I'm the Technical Architect for Canonical's Commercial Engineering team. My background is in Linux kernel development, mostly for hardware enablement & bringup.
I've been working on a few things:
Hardware enablement on the x86, arm and powerpc architectures. This is mostly kernel development.
Tracking the progress of ARMv8 - at present, this is mainly around toolchain support.
Planning and development for OEM Ubuntu preinstall projects (eg, the Ubuntu BIOS/UEFI requirements document)
Ubuntu support for UEFI and Secure Boot. Most recently, I've been working on key management infrastructure for secure boot.
Initial design and development work for the ARM clock subsystem & device tree infrastructure
- I'm the kernel maintainer of the SPU filesystem. SPUFS provides userspace access to the vector offload processors on the Cell Broadband Engine.
The patchwork web-based patch tracking system
Various askubuntu contributions
Most of my plans for the quantal cycle are based around UEFI, to ensure we have the components to support Ubuntu on UEFI & secure-boot enabled hardware (both preinstalls and post-sale installs of Ubuntu), and associated management infrastructure.
There's a few components to this:
- Rolling out changes to the preinstall process that work with OEM factory setup for UEFI-based machines
- Developing tools for managing signing and verification of the Ubuntu boot process
- Ensuring that the Ubuntu boot infrastructure works with secure boot
- Implementation of key management infrastructure for post-install updates of secure boot configuration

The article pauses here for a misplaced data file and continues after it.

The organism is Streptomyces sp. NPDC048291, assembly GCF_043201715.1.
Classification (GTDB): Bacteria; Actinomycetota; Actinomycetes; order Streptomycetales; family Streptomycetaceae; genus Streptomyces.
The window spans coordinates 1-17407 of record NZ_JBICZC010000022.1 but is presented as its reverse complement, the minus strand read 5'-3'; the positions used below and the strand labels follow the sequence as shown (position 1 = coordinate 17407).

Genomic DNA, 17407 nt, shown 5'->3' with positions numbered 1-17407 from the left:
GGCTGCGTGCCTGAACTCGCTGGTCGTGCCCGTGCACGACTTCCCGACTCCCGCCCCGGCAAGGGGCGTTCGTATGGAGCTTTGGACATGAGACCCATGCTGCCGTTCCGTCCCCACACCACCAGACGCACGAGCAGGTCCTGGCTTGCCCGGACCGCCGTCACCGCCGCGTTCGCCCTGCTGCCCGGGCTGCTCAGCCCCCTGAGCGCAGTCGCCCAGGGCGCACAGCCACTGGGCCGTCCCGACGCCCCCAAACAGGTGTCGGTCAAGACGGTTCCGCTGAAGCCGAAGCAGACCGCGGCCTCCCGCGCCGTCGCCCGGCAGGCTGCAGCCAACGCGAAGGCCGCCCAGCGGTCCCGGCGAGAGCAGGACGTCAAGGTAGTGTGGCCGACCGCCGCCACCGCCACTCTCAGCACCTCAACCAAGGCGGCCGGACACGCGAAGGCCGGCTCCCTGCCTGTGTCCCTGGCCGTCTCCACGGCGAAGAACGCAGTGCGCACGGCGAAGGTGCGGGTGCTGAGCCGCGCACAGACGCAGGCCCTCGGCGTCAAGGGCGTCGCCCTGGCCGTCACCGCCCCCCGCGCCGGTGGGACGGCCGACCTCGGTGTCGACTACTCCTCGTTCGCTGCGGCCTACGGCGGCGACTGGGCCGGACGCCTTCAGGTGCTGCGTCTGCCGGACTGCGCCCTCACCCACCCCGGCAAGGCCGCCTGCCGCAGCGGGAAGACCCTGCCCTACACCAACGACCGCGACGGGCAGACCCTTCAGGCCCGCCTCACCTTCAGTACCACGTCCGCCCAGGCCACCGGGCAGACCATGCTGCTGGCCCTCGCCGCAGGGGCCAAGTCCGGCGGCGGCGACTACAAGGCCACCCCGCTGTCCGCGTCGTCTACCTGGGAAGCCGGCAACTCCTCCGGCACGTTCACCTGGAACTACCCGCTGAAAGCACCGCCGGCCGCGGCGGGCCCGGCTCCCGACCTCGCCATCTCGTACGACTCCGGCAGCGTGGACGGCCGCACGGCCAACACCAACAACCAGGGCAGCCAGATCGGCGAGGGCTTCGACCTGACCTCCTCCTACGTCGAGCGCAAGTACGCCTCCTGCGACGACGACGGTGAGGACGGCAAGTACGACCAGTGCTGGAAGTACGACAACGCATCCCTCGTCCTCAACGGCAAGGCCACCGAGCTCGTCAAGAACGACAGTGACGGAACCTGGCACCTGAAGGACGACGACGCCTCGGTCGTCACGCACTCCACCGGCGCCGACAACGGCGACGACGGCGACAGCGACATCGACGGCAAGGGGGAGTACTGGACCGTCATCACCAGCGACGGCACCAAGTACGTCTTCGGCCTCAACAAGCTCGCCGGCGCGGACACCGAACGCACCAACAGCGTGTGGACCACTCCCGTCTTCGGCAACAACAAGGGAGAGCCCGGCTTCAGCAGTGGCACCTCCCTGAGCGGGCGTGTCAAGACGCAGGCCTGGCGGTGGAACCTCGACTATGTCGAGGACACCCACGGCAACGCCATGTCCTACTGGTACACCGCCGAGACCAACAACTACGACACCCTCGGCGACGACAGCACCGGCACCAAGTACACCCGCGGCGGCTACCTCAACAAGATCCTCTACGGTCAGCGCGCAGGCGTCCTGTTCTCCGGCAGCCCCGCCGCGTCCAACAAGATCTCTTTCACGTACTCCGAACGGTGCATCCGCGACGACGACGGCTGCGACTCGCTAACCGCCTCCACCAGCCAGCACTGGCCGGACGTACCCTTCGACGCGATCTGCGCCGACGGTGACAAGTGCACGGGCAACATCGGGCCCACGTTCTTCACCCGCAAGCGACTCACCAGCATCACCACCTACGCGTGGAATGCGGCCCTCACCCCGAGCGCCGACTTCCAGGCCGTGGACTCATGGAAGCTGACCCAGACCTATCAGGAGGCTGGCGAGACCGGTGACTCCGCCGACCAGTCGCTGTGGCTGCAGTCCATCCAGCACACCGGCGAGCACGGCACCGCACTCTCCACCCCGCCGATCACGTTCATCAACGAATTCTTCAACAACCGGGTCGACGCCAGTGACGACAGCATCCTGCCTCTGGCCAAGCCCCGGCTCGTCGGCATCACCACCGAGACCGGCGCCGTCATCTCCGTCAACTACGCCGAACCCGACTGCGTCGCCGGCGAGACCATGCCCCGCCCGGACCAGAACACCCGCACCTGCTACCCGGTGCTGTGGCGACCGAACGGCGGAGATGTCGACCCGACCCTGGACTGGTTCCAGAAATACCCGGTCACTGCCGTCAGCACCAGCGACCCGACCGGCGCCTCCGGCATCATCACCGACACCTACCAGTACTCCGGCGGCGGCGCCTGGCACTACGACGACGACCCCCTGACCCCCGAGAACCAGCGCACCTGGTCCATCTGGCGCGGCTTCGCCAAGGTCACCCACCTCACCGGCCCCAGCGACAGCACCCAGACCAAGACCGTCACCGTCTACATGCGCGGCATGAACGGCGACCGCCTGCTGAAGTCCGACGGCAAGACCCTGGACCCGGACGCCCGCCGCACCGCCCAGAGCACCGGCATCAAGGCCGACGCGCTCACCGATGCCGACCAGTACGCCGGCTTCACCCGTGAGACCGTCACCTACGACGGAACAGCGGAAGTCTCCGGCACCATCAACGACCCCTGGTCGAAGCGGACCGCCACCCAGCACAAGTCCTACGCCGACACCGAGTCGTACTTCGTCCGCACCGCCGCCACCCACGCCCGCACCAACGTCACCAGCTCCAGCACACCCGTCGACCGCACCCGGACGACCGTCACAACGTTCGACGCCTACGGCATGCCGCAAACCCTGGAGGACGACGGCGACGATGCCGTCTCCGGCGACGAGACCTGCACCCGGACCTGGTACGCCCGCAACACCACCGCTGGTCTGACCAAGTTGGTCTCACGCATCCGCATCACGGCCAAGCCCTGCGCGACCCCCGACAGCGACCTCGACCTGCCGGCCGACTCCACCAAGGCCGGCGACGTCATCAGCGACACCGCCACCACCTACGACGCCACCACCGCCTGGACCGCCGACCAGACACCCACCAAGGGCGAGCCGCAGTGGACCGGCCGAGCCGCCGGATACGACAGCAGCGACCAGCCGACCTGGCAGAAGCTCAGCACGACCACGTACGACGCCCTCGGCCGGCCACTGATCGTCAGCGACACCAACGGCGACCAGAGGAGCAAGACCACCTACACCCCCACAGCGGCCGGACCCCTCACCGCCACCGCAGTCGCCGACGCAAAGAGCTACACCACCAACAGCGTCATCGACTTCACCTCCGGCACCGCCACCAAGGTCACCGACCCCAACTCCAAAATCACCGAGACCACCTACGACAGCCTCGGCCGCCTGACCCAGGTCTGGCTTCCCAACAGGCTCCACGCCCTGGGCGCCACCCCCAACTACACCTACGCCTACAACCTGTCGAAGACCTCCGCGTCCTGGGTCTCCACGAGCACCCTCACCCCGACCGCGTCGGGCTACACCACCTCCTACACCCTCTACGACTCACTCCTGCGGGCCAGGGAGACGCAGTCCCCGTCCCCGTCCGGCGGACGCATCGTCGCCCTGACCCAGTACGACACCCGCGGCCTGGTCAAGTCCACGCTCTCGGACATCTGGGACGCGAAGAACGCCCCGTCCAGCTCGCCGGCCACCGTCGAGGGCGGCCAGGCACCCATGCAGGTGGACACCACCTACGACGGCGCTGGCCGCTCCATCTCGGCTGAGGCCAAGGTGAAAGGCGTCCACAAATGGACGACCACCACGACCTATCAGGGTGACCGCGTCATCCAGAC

- Hardware enablement for new features in UEFI
If you know me and have something nice to say, please leave a comment here.
Jeremy work with Grant Likely on bringing device tree to the ARM architecture which is important for Ubuntu on ARM. Device tree on ARM was discussed during UDS. I am working on Ubuntu kernel for Calxeda ARM Server SoC and it highly relies on device tree. Thanks, Jeremy.
-- Ike Panhc
Jeremy Kerr is very friendly and has a lot of knowledge in many areas, e g, git and patchwork. He has recently gained knowledge in secure boot, an area as important as it is controversial. He has been actively working together with Red Hat on this topic as well, which is commendable. With his Ubuntu membership, he will be able to spread knowledge about secure boot to the wider Ubuntu audience, which I believe would be very useful!
Jeremy Kerr is a very good engineer and has worked in many areas that Ubuntu has benefitted from, e.g. the Device tree on ARM and the UEFI secure boot support in Ubuntu. He definitely deserves the membership regarding to my work experience with him.
-- Keng-Yu Lin